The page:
April 13, 2019


Portrait of an Author

February 25, 2019

Four media flower

January 5, 2019

Clockwise from upper left:

  1. Watercolor only
  2. W/ graphite
  3. W/ ink
  4. Oil pastels

“R” is for…

January 1, 2019

Jack and Dr. Noz

January 1, 2019

Printmaking on the cheap

January 1, 2019

Like many families, mine goes through eggs like nobody’s business. One of the unfortunate side effects is the amount of Styrofoam packing waste. I’ve discovered a new and wonderful use for it. This is something some people have done in kindergarten art class, but there are some real fine art applications for Styrofoam as a printing plate material.

  • The material is free, and readily available
  • It is easy to work with and requires no special tools or equipment
  • Because it is plastic, it is easy to clean and relatively durable, as long as you don’t push down and “bruise” the Styrofoam

In the examples below, I have tested a direct drawing method using a dull pencil. I inked that plate using a prayer and black acrylic paint.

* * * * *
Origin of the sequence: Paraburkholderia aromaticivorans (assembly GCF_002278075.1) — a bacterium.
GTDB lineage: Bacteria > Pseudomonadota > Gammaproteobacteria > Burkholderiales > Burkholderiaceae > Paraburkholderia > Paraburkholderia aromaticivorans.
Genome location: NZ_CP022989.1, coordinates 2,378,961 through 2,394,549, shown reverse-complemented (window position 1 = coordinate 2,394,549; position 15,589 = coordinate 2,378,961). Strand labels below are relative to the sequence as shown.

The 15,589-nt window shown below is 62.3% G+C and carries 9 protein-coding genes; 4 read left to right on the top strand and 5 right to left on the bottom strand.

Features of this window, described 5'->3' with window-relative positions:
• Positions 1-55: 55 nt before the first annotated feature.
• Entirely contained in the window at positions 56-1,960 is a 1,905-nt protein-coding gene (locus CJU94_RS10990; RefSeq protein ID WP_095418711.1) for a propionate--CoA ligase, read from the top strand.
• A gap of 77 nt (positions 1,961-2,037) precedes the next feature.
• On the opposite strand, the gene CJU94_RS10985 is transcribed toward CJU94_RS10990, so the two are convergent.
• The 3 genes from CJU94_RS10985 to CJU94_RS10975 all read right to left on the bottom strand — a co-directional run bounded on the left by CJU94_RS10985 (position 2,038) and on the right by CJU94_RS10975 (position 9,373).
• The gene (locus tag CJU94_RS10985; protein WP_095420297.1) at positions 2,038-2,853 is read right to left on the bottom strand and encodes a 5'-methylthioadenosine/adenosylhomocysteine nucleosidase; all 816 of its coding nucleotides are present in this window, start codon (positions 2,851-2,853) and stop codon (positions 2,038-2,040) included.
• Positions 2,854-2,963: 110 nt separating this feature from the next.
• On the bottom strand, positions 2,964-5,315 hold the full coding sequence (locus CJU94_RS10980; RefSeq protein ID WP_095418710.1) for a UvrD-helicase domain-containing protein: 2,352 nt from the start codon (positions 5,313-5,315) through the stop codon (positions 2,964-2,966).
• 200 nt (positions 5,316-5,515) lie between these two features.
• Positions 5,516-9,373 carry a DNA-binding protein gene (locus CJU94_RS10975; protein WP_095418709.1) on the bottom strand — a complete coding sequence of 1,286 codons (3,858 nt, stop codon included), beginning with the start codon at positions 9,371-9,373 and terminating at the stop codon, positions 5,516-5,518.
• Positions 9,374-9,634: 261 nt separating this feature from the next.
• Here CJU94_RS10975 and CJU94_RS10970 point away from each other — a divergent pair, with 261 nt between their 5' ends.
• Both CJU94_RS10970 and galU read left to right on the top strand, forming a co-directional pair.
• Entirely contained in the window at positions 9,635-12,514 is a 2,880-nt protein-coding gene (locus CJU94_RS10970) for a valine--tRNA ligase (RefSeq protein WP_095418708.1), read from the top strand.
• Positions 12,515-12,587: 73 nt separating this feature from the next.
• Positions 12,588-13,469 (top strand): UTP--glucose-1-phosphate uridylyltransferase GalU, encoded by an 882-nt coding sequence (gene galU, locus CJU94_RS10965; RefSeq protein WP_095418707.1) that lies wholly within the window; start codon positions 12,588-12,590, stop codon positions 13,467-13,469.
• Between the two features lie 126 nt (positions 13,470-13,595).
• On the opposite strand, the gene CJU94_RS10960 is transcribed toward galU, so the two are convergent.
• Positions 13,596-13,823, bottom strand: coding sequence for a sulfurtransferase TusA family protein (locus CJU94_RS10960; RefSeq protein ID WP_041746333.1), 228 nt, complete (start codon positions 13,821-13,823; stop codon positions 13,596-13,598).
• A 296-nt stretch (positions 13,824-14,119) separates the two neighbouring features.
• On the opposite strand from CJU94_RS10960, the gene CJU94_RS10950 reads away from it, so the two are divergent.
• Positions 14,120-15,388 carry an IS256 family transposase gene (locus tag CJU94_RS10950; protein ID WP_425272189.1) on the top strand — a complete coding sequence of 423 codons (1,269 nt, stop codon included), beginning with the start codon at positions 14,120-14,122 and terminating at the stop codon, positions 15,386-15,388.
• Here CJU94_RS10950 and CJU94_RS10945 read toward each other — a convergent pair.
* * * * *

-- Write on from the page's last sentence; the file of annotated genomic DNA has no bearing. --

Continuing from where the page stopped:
The second example uses a “puzzle” method, where the Styrofoam is cut into different interlocking shapes. I inked the shapes using water soluble Crayola markers, then reassembled the puzzle and made my prints.

Because the ink is water-soluble, you can dampen the paper to help make the color richer, or even use a watercolor paintbrush after the ink is dry.

The final example uses the subtractive print method. An initial impression was followed by a second impression in rough registration after first removing parts of the printing plate.

This is just my initial experimentation, but I would like to play around with creating a lock box, making large poster-sized printing plates by assembling multiple Styrofoam squares, improving registration, utilizing different paper substrates, and inks. It’s going to be a great new year of art making.

Caution: Suggestive material

December 24, 2018

Why? What were you thinking about?

Letter First!

December 17, 2018

I have found through experience, that thinking your lettering first actually is the best thing to do. This has been shared in many books on how to draw comics, but I guess I am a slow learner. Doing it this way allows you to make sure your letters are centered, the balloons are well placed, and you don’t waste time detailing part that will not be visible.

Fleeting Fame

December 15, 2018


Jack tries out his new catchphrase

October 28, 2018